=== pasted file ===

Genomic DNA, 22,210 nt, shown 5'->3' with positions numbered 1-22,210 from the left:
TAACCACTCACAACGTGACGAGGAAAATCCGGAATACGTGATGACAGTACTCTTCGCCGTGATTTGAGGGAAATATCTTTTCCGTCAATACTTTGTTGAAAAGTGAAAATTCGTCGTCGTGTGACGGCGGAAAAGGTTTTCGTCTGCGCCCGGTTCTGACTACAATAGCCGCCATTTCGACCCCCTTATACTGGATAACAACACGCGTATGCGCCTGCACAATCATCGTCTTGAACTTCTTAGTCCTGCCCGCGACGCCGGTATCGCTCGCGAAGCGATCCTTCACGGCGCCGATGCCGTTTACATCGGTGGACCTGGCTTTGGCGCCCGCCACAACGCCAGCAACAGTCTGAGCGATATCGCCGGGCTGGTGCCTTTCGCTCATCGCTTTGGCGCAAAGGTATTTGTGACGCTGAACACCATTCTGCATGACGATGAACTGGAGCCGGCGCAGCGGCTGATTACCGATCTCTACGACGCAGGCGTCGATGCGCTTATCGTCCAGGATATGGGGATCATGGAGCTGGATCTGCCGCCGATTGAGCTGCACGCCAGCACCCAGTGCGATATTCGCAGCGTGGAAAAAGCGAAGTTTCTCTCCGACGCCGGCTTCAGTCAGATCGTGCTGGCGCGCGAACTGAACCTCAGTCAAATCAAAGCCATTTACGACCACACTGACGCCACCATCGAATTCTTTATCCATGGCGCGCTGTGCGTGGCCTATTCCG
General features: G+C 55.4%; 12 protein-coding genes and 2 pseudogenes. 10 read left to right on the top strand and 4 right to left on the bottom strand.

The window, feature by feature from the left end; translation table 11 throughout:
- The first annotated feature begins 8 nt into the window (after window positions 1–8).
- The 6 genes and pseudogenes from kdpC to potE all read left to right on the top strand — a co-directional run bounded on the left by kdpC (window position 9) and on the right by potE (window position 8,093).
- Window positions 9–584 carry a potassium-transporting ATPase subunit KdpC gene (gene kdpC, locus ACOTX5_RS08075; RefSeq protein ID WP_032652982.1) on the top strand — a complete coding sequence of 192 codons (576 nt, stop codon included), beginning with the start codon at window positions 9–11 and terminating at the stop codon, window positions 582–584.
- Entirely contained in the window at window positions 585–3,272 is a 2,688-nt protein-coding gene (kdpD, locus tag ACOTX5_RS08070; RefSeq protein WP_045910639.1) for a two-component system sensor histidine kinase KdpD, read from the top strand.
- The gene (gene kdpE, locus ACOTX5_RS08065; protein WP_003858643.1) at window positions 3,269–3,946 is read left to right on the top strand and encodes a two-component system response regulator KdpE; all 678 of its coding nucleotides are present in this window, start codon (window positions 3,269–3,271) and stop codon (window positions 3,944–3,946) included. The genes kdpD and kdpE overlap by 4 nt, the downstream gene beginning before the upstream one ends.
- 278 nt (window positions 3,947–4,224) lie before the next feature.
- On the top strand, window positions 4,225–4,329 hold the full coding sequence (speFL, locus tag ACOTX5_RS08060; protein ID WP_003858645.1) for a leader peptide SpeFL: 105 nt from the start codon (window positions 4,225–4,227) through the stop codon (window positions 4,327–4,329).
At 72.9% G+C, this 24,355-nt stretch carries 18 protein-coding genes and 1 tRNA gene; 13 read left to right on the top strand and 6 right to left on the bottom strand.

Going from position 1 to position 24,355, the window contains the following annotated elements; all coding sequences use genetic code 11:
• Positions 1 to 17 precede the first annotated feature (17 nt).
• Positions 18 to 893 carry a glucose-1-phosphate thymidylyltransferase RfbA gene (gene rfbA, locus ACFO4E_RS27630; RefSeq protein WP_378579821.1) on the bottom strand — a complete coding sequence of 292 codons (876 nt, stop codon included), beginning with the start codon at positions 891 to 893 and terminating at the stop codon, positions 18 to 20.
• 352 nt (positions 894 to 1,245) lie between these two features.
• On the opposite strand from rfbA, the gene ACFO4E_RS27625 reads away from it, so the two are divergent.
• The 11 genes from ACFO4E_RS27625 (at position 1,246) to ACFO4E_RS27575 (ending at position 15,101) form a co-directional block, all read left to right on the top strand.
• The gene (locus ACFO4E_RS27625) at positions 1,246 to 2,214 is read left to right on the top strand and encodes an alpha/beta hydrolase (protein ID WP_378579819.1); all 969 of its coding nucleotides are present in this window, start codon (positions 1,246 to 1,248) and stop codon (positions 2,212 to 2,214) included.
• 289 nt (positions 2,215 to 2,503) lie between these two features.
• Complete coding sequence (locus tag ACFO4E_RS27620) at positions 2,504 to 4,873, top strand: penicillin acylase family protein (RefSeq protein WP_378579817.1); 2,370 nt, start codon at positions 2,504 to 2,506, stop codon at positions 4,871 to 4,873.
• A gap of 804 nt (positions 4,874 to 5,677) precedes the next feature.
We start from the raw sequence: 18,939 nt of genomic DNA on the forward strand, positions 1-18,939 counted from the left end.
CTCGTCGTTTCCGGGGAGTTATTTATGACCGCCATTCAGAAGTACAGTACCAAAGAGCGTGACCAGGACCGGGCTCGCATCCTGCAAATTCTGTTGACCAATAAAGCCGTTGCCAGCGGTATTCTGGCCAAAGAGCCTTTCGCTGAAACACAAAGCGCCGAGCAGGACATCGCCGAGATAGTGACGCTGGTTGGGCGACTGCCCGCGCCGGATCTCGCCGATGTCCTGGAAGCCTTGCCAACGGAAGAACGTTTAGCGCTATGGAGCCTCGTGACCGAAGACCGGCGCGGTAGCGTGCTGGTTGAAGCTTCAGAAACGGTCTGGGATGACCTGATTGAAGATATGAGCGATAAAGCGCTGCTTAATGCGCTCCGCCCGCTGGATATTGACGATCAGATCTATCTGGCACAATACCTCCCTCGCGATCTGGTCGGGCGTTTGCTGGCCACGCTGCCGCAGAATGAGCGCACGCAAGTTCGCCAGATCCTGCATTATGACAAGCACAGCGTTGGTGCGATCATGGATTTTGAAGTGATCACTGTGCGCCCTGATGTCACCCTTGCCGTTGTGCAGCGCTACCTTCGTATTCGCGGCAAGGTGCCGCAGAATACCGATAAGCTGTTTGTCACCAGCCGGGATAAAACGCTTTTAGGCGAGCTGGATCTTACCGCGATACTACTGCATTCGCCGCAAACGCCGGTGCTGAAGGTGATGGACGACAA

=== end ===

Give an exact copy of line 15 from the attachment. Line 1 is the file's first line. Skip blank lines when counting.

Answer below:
• Positions 18 to 893 carry a glucose-1-phosphate thymidylyltransferase RfbA gene (gene rfbA, locus ACFO4E_RS27630; RefSeq protein WP_378579821.1) on the bottom strand — a complete coding sequence of 292 codons (876 nt, stop codon included), beginning with the start codon at positions 891 to 893 and terminating at the stop codon, positions 18 to 20.